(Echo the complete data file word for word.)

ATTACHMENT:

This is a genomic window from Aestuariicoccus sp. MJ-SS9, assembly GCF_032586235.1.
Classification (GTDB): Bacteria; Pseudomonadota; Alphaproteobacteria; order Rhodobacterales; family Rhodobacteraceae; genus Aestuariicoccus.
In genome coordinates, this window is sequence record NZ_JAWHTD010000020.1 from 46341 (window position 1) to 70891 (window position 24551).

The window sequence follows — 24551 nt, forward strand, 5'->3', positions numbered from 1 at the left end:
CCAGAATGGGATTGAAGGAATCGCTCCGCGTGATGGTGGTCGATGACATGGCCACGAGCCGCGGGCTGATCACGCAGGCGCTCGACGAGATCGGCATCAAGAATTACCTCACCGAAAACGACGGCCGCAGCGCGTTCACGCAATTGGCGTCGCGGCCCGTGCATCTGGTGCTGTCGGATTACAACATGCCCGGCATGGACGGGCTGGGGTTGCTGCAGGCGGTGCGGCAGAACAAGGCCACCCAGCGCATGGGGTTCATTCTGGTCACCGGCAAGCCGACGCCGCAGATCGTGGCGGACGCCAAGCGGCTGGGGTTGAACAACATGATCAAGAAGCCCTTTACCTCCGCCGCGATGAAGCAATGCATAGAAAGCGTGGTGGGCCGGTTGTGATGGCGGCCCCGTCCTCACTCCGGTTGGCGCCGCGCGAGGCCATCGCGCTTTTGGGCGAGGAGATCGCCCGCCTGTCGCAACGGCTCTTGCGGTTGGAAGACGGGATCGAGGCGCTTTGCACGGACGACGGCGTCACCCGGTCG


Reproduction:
This is a genomic window from Aestuariicoccus sp. MJ-SS9, assembly GCF_032586235.1.
Classification (GTDB): Bacteria; Pseudomonadota; Alphaproteobacteria; order Rhodobacterales; family Rhodobacteraceae; genus Aestuariicoccus.
In genome coordinates, this window is sequence record NZ_JAWHTD010000020.1 from 46341 (window position 1) to 70891 (window position 24551).

The window sequence follows — 24551 nt, forward strand, 5'->3', positions numbered from 1 at the left end:
CCAGAATGGGATTGAAGGAATCGCTCCGCGTGATGGTGGTCGATGACATGGCCACGAGCCGCGGGCTGATCACGCAGGCGCTCGACGAGATCGGCATCAAGAATTACCTCACCGAAAACGACGGCCGCAGCGCGTTCACGCAATTGGCGTCGCGGCCCGTGCATCTGGTGCTGTCGGATTACAACATGCCCGGCATGGACGGGCTGGGGTTGCTGCAGGCGGTGCGGCAGAACAAGGCCACCCAGCGCATGGGGTTCATTCTGGTCACCGGCAAGCCGACGCCGCAGATCGTGGCGGACGCCAAGCGGCTGGGGTTGAACAACATGATCAAGAAGCCCTTTACCTCCGCCGCGATGAAGCAATGCATAGAAAGCGTGGTGGGCCGGTTGTGATGGCGGCCCCGTCCTCACTCCGGTTGGCGCCGCGCGAGGCCATCGCGCTTTTGGGCGAGGAGATCGCCCGCCTGTCGCAACGGCTCTTGCGGTTGGAAGACGGGATCGAGGCGCTTTGCACGGACGACGGCGTCACCCGGTCG